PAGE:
I’m currently in the process of building a Maven plugin to make APEX development even more fun and productive. The primary goal of the Oracle APEX Maven plugin is to streamline and facilitate the build process for APEX applications. That might sound a bit confusing for those of you who are not familiar with Maven or any other build management tool, so let me explain some of the terms I have used so far.

Build process: The steps required to construct something that has an observable and tangible result. A process is typically characterized by its ability to be automated. In other words, when we talk about the build process in terms of software development, we’re talking about the – hopefully automated – tasks required to put together the parts that make up a project. This process is not only about compilation and deployment as you might think now. It also includes tasks such as running tests, generating documentation and reporting.

Maven: Apache Maven is an open source build management tool designed to automate the software development process. I guess this definition is a bit too narrow to fully describe what Maven is all about, so have a read through the what-is-maven article for more details. Maven is primarily used in the Java world, but nothing stops us from using it in APEX development.

What has this APEX Maven plugin to offer? Well, not much for the moment. It isn’t even available for download yet, so you can consider this post as a sneak preview. Last week I finished the first task (or Mojo in Maven terms) of the plugin and that’s what I’d like to talk about.

The ImportApp Mojo

The goal of this task is fairly simple: import the .sql export file(s) of my APEX application in a target workspace. The technical implementation to make this possible caused me a bit of a headache though. As you probably know by now, Maven is a Java tool, which means that plugins are written entirely in Java code. Java is of course a powerful language, and the best part of it is its platform independent nature. However, I have experienced that Java and Oracle are not best buddies, especially when it comes to running SQL*Plus scripts through Java. I made it work in the end, but it definitely took me more work than I expected.


You need Java and Maven installed on your machine before being able to install the APEX Maven plugin. That’s actually perfectly normal. However, the ImportApp Mojo itself expects you to have SQL*Plus installed. I couldn’t get around this dependency since the APEX export files have SQL*Plus commands all over the place. I could have used OJDBC in case the export files were plain .sql, but alas.

Example usage

I have set up a little demo project to show you how the APEX Maven plugin works. I have exported a random APEX application and put the export file in my project folder.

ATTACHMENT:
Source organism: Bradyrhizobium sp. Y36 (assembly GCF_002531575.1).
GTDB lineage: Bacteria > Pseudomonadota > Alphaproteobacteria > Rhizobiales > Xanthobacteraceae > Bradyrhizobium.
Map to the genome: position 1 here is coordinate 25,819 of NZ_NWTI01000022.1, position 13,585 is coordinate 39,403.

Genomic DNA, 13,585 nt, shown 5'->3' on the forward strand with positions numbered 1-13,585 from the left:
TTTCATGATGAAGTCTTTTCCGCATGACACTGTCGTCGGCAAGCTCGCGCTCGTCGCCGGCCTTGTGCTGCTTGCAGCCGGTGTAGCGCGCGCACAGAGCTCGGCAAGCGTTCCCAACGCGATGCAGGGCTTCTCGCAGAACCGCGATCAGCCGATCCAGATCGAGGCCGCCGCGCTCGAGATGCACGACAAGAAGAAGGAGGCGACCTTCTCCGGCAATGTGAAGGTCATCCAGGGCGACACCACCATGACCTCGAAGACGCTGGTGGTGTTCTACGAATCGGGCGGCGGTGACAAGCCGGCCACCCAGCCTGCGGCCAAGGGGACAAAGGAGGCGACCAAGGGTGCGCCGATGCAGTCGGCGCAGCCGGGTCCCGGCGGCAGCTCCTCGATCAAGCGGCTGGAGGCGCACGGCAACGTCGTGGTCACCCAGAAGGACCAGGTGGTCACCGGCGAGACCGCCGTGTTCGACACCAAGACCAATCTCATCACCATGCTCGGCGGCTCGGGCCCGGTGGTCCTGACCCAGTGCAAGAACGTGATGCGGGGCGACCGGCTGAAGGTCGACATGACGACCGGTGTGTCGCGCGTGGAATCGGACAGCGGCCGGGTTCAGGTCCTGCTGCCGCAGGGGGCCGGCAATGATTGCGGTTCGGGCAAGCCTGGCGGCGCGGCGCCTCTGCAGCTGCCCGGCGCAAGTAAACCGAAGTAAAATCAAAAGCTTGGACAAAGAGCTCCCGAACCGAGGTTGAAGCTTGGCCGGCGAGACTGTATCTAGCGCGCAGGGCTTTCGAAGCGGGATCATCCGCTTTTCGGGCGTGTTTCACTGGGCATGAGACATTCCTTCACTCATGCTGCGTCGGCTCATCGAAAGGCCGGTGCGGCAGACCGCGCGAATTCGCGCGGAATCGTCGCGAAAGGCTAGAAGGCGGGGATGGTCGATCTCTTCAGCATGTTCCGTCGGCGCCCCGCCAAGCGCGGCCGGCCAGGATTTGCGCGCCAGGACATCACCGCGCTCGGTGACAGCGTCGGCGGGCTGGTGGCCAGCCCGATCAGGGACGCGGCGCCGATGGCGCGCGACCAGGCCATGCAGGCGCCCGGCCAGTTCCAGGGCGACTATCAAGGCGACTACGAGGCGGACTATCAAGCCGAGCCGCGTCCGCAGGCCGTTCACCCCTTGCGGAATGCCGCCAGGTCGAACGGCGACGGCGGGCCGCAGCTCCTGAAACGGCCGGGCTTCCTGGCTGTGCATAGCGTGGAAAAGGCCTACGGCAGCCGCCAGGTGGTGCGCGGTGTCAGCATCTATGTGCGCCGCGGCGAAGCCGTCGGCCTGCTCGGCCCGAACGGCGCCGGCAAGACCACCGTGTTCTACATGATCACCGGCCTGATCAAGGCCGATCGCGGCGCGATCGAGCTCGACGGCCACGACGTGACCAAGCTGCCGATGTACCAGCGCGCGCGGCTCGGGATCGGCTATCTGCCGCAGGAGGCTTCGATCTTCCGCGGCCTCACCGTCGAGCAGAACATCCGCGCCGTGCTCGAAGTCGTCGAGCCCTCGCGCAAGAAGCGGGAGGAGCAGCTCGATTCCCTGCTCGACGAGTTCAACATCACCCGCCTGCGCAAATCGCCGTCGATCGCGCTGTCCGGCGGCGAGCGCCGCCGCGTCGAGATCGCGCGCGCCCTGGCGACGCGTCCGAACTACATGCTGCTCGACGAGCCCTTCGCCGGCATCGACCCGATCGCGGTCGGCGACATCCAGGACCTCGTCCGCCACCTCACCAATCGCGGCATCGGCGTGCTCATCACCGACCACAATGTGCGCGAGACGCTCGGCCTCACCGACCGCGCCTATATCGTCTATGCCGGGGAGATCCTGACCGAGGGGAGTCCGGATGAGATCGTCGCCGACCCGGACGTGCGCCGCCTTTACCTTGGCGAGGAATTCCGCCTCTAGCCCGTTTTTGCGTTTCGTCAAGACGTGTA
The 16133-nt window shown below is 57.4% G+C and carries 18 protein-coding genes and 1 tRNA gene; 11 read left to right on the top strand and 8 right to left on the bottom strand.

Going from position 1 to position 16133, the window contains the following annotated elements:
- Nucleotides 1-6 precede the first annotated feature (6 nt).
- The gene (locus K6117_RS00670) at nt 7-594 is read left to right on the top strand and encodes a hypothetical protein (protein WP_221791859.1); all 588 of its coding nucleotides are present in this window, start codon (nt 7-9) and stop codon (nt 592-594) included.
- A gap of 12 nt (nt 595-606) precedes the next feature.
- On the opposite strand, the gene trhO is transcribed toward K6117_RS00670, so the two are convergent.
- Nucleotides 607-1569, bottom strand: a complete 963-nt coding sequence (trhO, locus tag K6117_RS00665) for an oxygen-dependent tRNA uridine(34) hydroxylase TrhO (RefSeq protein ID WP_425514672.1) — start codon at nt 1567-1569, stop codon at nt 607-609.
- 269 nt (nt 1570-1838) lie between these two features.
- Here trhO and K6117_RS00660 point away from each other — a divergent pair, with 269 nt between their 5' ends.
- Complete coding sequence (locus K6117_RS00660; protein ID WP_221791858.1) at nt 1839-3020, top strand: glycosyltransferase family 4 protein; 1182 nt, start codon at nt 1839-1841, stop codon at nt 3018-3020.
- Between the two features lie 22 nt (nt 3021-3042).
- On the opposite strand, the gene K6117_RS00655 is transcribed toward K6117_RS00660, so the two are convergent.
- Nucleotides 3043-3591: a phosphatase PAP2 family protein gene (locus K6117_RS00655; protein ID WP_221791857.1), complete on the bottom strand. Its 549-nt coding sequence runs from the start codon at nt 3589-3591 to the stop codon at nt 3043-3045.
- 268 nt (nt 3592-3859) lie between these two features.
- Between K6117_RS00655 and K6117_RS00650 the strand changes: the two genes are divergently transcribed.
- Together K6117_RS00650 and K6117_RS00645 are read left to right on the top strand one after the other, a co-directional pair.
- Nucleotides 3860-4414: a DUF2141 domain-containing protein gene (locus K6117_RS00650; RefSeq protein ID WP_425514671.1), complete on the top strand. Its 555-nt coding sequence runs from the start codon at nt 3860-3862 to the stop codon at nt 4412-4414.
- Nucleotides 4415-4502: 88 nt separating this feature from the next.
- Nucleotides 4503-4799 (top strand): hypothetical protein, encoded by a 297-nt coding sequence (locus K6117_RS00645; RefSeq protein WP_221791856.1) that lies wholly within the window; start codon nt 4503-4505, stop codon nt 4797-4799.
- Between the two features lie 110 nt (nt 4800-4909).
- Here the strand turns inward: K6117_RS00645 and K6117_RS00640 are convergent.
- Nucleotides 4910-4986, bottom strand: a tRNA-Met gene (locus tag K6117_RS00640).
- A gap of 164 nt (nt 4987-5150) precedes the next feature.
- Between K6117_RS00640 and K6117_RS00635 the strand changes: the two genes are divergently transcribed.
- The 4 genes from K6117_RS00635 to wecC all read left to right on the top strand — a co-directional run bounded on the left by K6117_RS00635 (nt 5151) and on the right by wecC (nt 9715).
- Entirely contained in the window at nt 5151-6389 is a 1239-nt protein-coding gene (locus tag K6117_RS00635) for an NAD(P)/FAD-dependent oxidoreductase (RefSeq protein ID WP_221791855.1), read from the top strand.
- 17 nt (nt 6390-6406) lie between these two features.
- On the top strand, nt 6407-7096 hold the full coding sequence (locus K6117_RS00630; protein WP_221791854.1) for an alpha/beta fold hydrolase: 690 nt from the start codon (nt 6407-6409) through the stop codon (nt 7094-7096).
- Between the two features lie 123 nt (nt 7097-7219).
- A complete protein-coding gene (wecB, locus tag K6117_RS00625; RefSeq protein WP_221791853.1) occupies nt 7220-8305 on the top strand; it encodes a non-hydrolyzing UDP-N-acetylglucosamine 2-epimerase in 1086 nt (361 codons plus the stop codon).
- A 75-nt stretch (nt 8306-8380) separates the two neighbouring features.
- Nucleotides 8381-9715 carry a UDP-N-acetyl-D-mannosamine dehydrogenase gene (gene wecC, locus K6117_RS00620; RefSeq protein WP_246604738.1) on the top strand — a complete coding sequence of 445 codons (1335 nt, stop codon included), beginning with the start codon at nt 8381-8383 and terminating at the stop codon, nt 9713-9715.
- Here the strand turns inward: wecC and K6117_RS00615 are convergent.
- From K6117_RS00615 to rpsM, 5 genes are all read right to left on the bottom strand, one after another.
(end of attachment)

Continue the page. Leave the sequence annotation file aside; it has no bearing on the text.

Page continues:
Project folder layout
project folder layout

The src/main/apex folder contains the .sql export file of an APEX application with ID 610. I now want to import that application into workspace TST_BUILD with another ID. We’ll use the ImportApp Mojo for that by including the APEX Maven plugin in the pom.xml which is located in the project root folder. The Project Object Model (POM) file contains the information required to build the project by Maven. Here’s the content of pom.xml:

<project xmlns="http://maven.apache.org/POM/4.0.0" xmlns:xsi="http://www.w3.org/2001/XMLSchema-instance"
         xsi:schemaLocation="http://maven.apache.org/POM/4.0.0 http://maven.apache.org/maven-v4_0_0.xsd">





The plugins tag contains one plugin: version 1.0 of the orclapex-maven-plugin. That’s how I instruct Maven to execute the import goal (= ImportApp Mojo) of the APEX Maven plugin with the specified configuration parameters during the compile phase of the build execution process. The configuration section allows us to specify the details of the application import:

  • connectionString: The database connection string used in the SQL*Plus login argument.
  • username: The database username used to login in SQL*Plus.
  • password: The database user’s password.
  • sqlplusCmd: The command to start the SQL*Plus executable. The default value is sqlplus if omitted.
  • appExportLocation: The relative path to the folder containing the application export file(s).
  • workspaceName: The APEX workspace in which you want to import the application.
  • appId: The ID for the application to be imported. Omit this parameter to import the application with its original ID.

The project’s build configuration is all set. Now it’s time to run the build by executing Maven on the command line: mvn compile. Compile is a phase in the build lifecycle to which the import goal of the APEX Maven plugin has been assigned. That’s how the ImportApp Mojo gets triggered for execution during the build process. The result of all this is a successfully imported application with id 620 in the workspace TST_BUILD.

The Maven build log contains something we should be all familiar with; the SQL*Plus prompt commands coming from the export file. Take a look at the full build log here.

To be continued

The ImportApp Mojo is only the first step in the process of streamlining the build process for APEX applications with Maven. Other tasks which I’m planning on adding to the APEX Maven plugin are:

  • Check for coding standard violations based on user-defined rules. This is actually something I’m working on for the moment. Version 1.0 is almost finished. You’ll hear more from it soon.
  • Automatically generate TAPI (Table API) packages as part of the build.
  • A task that compiles a target database schema and reports on invalid database objects.
  • Some sort of Natural Docs integration for technical documentation generation.

If you have a good idea for another task, just drop a comment below. Also, the APEX Maven plugin is open source and its source code is hosted on GitHub. So let me know if you’re interested in helping me out.